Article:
Writing is tough.  In fact, the more I write, the more I hate it.  I begin writing with a beautiful landscape in mind.  The trees, rivers, mountains are all perfectly placed words that will touch my audience in just the right way.  There’s a happy little house sitting in the corner of my artwork.  There’s only one problem: I’m no Bob Ross (if you don’t know who he is…I’m sorry for your childhood).  My trees are upside down; my mountains are far too stiff.  I just can’t write the way I want to.  It’s as if the perfect words for my essay are locked away in a box, and I’m too immature to find the key.  Writing is a constant struggle.

Yet I’ve found that these struggles are the same reason I keep coming back to writing.  It’s that one beautiful phrase that I find in my first draft, or the perfect way I describe a situation.  It’s when I read a paragraph and know that my audience will feel exactly what I’m feeling.  If you’ve ever played golf, you know what I’m talking about—it’s that perfect, 300-yard drive that briefly disappears in the sun before landing softly on the crisp fairway grass.  You may have over one hundred other shitty, tree-seeking shots, but that one drive makes you return to the course round after round.  If only you could hit a shot like that every time, you know you could be really good.  And it’s the same with writing.  I keep coming back.

Anne Lamott’s Shitty First Drafts was actually pretty inspirational as I started writing my own Why I Write essay.  I usually feel like every draft I write needs to be perfect, but Lamott shed light on the idea that this isn’t necessarily true.  She notes that “the only way [she] can get anything written at all is to write really, really shitty first drafts,” and that “all good writers write them.”  With my own Why I Write essay, I decided to take this idea to heart.  My first draft was embarrassing, but there were a few gems in there (most of those ideas are in this post).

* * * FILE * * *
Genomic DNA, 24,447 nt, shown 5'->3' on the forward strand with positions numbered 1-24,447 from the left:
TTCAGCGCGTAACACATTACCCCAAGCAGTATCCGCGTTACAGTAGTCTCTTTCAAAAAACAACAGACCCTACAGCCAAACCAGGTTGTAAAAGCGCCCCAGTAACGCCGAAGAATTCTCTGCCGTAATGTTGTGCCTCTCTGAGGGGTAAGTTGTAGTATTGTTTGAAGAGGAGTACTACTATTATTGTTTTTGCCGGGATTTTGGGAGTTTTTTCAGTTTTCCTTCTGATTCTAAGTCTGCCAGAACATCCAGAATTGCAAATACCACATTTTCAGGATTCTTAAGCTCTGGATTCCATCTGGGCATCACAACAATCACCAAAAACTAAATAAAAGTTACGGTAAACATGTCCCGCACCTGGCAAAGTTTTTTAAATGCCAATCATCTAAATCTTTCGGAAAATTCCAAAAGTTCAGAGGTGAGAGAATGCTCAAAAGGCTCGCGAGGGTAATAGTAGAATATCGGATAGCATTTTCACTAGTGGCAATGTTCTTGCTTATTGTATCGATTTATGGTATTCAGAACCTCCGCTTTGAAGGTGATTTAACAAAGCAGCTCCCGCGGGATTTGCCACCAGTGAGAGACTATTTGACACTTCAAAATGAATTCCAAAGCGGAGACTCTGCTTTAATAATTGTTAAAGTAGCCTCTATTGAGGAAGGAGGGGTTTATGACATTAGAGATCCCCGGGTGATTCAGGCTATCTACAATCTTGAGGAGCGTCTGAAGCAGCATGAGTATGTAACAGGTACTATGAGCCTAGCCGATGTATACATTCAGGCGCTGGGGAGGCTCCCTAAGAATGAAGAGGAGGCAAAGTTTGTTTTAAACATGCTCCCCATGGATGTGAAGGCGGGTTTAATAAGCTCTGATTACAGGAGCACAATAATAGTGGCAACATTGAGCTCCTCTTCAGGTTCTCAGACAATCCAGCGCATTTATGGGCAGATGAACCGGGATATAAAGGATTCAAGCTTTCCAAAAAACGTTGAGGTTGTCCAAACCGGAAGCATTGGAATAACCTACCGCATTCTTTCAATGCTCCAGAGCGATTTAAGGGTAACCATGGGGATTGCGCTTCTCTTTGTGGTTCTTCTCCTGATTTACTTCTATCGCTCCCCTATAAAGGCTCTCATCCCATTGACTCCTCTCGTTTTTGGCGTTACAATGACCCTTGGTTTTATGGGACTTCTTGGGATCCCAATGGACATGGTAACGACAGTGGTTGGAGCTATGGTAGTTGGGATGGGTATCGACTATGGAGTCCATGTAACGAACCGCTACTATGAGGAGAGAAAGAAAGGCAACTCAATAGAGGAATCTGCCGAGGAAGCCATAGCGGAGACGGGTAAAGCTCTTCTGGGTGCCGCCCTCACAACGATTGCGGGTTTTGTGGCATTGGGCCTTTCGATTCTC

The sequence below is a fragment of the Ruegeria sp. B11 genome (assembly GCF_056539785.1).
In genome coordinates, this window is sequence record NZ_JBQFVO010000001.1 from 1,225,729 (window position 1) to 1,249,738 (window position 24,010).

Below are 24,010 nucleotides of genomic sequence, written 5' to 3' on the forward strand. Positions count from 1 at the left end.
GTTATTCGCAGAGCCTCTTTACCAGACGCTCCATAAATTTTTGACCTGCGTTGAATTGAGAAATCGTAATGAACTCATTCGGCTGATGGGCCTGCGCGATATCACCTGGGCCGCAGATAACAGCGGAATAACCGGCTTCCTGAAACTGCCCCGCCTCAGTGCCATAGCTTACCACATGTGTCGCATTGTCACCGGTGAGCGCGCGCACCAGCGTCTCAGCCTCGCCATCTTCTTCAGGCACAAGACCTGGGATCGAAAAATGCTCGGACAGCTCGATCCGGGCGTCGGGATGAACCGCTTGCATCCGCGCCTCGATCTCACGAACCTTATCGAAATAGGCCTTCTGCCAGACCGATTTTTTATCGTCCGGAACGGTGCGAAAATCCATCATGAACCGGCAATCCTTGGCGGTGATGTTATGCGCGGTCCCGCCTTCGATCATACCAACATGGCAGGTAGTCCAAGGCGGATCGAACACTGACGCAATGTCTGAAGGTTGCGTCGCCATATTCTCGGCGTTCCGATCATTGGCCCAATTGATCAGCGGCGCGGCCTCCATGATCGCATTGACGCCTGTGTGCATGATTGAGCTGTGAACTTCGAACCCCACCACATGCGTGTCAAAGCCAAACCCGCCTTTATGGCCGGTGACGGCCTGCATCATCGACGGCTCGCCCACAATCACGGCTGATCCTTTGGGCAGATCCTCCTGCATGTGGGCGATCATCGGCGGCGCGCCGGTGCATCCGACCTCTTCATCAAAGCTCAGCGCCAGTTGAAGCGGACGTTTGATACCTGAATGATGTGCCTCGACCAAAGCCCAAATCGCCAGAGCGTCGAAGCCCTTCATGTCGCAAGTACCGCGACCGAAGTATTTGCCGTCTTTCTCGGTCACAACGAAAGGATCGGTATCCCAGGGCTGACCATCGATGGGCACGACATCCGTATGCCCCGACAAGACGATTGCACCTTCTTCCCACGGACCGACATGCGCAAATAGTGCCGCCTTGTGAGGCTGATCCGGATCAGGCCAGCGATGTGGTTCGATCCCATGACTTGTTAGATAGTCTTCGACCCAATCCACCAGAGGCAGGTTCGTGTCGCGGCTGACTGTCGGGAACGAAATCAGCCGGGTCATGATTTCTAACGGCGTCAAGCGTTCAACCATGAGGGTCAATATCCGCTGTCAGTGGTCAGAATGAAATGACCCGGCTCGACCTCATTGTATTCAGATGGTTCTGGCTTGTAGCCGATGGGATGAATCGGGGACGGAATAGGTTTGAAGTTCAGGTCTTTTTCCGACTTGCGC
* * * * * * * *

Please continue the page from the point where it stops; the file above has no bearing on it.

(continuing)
I’m still refining my draft, still refining my ideas towards writing.  It’s tough, but my draft is progressing, and I’m hoping that whatever it ends up being is satisfactory enough.  At least no one has to read my first draft.

4 thoughts to “Words”

  1. I love your comparison you make between writing and golf. Casino-goers immediately came to my mind. I’m sure a person goes back to the casinos after winning big to try to continue his or her hot streak. I know my 86-year-old grandma does!

    I may be trying to stretch this comparison and extrapolate your point a bit too much. I believe, though, it is one worth exploring. How do you approach writing? Is it similar to the way in which you confront your golf game? For me, I understand that “shitty” first drafts are sometimes necessary, but I still don’t like doing them. For me, this may be due in part to the fact that I’ve done most of my writing for school, so I’m overly concerned about the grades I receive on papers. Do you feel the same way? . I think Stagan put it best that sometimes we have to trust the writing process